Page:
Options under consideration to keep Wichita animal services intact after proposed cut
WICHITA, Kan. (KWCH) - Update Monday, Aug. 3, 2020 -- The president and CEO of the Kansas Humane Society is among those working to pitch other ideas on how to save money so that the City of Wichita doesn’t have to cut a proposed $400,000 from the Wichita Animal Shelter’s budget.
The discussion continues following widespread concern that due to proposed cuts, the animal shelter would no longer be able to provide temporary care for the more than 10,000 animals per year it takes in.
Monday, Wichita Mayor Brandon Whipple said he’s been in contact with Kansas Humane Society President Mark Eby and together, they’re working on a plan that would keep certain programs available to the public while still saving money.
However, as of Monday, Whipple said the entire program is on a chopping block. He said $11 million has to be cut from this year’s city budget, along with $16 million next year. The mayor said this is due to COVID-19 and a lack of help from the federal government. Still, he hopes to find a compromise.
Eby shared a few ideas that could make a difference to decrease crowding at the animal shelter.
“If your animal repeatedly gets out, assessing additional fines for that. Some of the illegal breeding that’s going on in town, really enforcing those things and making it hurt when people are illegally breeding animals,” he said.
Whipple said he’s confident there’s a solution that can be found in order to keep animal services available in Wichita. The Wichita City Council will further discuss the issue at its meeting Tuesday (Aug. 4).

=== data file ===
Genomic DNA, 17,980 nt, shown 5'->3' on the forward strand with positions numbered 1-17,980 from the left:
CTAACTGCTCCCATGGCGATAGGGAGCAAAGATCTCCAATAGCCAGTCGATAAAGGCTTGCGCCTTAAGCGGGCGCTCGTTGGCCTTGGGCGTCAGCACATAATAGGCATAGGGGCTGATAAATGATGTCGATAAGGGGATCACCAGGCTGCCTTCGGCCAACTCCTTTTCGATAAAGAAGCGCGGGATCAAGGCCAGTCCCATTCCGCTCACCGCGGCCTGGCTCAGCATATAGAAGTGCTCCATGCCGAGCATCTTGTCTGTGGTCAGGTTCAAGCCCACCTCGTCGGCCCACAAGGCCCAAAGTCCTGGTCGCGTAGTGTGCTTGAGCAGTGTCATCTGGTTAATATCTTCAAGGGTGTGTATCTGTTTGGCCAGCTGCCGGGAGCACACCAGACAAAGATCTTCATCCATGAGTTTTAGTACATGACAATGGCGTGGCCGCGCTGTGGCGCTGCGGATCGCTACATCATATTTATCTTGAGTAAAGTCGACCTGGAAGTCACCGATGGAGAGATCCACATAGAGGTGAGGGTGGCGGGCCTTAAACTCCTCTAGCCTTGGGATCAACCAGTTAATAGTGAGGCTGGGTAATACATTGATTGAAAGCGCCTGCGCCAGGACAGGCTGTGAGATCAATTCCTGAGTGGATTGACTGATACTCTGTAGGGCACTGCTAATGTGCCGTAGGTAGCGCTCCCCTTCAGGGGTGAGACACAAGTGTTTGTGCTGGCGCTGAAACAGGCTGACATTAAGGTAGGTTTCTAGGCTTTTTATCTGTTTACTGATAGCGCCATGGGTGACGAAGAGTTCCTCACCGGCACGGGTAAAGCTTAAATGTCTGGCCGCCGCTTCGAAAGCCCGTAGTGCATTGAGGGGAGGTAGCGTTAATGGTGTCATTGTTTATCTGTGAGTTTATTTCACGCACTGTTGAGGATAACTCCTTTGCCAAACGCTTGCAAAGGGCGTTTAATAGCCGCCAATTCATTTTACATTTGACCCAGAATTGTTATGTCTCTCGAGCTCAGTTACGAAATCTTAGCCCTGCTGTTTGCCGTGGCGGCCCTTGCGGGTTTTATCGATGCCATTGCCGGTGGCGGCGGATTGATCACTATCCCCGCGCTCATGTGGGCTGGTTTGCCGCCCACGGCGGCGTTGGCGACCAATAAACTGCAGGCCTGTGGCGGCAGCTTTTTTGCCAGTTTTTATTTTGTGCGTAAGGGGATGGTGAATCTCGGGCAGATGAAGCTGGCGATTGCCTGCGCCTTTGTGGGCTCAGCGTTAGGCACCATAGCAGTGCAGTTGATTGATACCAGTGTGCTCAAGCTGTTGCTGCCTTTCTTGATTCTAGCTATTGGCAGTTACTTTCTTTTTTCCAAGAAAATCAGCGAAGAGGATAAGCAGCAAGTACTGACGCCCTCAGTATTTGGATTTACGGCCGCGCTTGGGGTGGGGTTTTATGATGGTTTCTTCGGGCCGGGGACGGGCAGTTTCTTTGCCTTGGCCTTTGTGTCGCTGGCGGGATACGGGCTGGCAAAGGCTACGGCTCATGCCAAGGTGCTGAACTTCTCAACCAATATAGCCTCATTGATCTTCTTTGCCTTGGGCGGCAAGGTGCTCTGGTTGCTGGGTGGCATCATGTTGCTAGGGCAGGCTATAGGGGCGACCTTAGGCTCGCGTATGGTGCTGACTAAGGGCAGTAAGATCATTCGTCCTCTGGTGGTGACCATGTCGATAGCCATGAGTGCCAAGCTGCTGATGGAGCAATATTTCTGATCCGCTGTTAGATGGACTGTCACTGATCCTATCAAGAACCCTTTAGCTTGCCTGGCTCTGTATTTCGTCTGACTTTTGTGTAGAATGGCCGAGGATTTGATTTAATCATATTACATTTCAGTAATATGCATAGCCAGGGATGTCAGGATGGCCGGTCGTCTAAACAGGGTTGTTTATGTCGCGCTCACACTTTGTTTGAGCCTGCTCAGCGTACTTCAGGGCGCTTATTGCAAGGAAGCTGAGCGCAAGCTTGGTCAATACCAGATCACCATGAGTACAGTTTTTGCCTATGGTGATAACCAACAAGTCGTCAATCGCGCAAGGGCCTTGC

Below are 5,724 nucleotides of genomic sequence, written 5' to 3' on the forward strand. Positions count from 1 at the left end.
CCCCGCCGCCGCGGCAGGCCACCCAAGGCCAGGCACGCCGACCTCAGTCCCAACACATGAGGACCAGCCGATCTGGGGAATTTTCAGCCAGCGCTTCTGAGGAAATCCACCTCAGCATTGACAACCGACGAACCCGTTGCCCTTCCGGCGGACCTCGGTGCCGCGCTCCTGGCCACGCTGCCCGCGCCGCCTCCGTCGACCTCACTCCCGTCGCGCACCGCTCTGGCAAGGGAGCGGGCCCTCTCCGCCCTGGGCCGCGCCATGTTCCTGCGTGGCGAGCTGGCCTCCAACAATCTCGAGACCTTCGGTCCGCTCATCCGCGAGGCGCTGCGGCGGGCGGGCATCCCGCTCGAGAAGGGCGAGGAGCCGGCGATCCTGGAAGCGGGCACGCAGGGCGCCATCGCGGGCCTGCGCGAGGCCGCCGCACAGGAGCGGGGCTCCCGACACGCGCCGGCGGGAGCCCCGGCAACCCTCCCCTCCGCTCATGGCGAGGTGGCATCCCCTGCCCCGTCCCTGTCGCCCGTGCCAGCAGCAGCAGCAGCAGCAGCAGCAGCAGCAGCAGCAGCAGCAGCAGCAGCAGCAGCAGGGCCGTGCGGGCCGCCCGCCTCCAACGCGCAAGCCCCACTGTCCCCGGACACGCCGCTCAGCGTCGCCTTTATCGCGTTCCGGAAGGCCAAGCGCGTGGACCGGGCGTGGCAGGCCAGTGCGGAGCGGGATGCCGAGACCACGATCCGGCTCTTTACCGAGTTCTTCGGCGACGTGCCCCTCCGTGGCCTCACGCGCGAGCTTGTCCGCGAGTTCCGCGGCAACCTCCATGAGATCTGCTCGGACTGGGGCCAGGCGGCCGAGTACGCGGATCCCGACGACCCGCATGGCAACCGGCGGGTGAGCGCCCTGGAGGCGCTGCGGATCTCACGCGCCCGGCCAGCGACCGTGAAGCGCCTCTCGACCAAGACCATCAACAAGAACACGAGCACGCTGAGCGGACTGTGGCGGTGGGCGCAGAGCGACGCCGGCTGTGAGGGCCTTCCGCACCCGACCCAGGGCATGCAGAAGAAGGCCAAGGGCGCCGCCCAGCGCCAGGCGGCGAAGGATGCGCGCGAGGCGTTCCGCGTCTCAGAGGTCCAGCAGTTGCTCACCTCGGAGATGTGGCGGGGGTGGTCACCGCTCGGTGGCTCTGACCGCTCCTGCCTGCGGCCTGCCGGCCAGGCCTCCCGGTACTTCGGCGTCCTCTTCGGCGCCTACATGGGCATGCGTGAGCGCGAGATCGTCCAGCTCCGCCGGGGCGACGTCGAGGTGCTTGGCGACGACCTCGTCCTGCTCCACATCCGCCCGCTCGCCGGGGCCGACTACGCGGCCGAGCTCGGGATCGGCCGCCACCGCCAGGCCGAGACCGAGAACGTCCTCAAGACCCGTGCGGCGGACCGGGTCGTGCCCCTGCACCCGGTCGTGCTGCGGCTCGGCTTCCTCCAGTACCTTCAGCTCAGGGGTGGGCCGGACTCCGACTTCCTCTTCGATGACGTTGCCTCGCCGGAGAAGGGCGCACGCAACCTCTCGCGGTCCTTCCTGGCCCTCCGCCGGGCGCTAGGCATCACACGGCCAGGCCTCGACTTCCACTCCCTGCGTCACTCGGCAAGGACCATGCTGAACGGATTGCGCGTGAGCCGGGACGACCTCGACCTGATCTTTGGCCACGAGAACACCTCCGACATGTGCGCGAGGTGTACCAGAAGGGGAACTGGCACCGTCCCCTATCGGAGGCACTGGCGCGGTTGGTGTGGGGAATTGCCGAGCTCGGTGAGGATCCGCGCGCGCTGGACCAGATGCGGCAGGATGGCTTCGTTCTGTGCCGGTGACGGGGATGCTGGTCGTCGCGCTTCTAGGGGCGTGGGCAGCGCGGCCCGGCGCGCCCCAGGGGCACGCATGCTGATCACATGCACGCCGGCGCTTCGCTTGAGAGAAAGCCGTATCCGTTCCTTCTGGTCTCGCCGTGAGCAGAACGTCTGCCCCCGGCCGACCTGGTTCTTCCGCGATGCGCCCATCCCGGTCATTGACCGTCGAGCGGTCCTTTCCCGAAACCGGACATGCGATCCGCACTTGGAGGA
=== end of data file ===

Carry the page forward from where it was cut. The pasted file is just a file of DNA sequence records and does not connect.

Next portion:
Saturday, Aug. 1, 2020
This Tuesday, the Wichita City Council will hear a proposal to cut $400,000 from the city’s animal control budget.
According to the Kansas Humane Society, that means the Wichita Animal Shelter, which takes in more than 10,000 animals a year, would quit sheltering them.
Mark Eby, President of the Kansas Humane Society, said that means they would be forced to take in the animals the city doesn’t shelter.
”Their expectation is that the Kansas Humane Society and anyone else with a building would be able to take those animals in,” said Eby. “Unfortunately, we simply don’t have the space or staff to be able to care for that many animals in our facility.”
Eby said the Kansas Humane Society is responsible for taking in surrendered pets, not strays. Taking in strays is up to the city’s shelter, and the Kansas Humane Society, doesn’t have the capacity to do both.
”To be asked to take that number of animals, and to take that on, there’s no room for that number of animals,” said Eby.
He also said the budget cut would make it harder for people to find lost pets, because their wouldn’t be a centralized location to take them. In addition, he said having more strays on the streets could cause a threat to public safety.
”If we have dogs that someone can’t bring in, and they let them go, the number of bites will increase,” said Eby. “The number of altercations with pets and people and with wild animals will go up.”
The Kansas Humane Society is asking the city to look into other alternatives, like increasing fines for those who lose their pets and increasing animal licensing.
”My ask to the city and mayor is to take their time,” said Eby. “Let’s get everyone involved and look at all the options.”
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